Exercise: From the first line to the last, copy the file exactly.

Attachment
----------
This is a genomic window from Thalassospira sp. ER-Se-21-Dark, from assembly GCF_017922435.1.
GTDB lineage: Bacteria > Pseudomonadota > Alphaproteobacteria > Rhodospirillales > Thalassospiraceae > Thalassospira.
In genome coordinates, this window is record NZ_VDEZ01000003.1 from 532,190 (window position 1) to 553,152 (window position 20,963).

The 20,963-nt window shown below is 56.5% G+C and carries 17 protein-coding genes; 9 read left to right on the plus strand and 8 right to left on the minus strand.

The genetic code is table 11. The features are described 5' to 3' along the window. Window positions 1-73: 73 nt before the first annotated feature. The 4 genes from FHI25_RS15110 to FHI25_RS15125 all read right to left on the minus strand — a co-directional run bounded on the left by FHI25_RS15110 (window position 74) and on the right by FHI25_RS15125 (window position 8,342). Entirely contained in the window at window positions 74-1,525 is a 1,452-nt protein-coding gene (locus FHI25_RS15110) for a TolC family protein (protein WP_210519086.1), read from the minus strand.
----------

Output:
This is a genomic window from Thalassospira sp. ER-Se-21-Dark, from assembly GCF_017922435.1.
GTDB lineage: Bacteria > Pseudomonadota > Alphaproteobacteria > Rhodospirillales > Thalassospiraceae > Thalassospira.
In genome coordinates, this window is record NZ_VDEZ01000003.1 from 532,190 (window position 1) to 553,152 (window position 20,963).

The 20,963-nt window shown below is 56.5% G+C and carries 17 protein-coding genes; 9 read left to right on the plus strand and 8 right to left on the minus strand.

The genetic code is table 11. The features are described 5' to 3' along the window. Window positions 1-73: 73 nt before the first annotated feature. The 4 genes from FHI25_RS15110 to FHI25_RS15125 all read right to left on the minus strand — a co-directional run bounded on the left by FHI25_RS15110 (window position 74) and on the right by FHI25_RS15125 (window position 8,342). Entirely contained in the window at window positions 74-1,525 is a 1,452-nt protein-coding gene (locus FHI25_RS15110) for a TolC family protein (protein WP_210519086.1), read from the minus strand.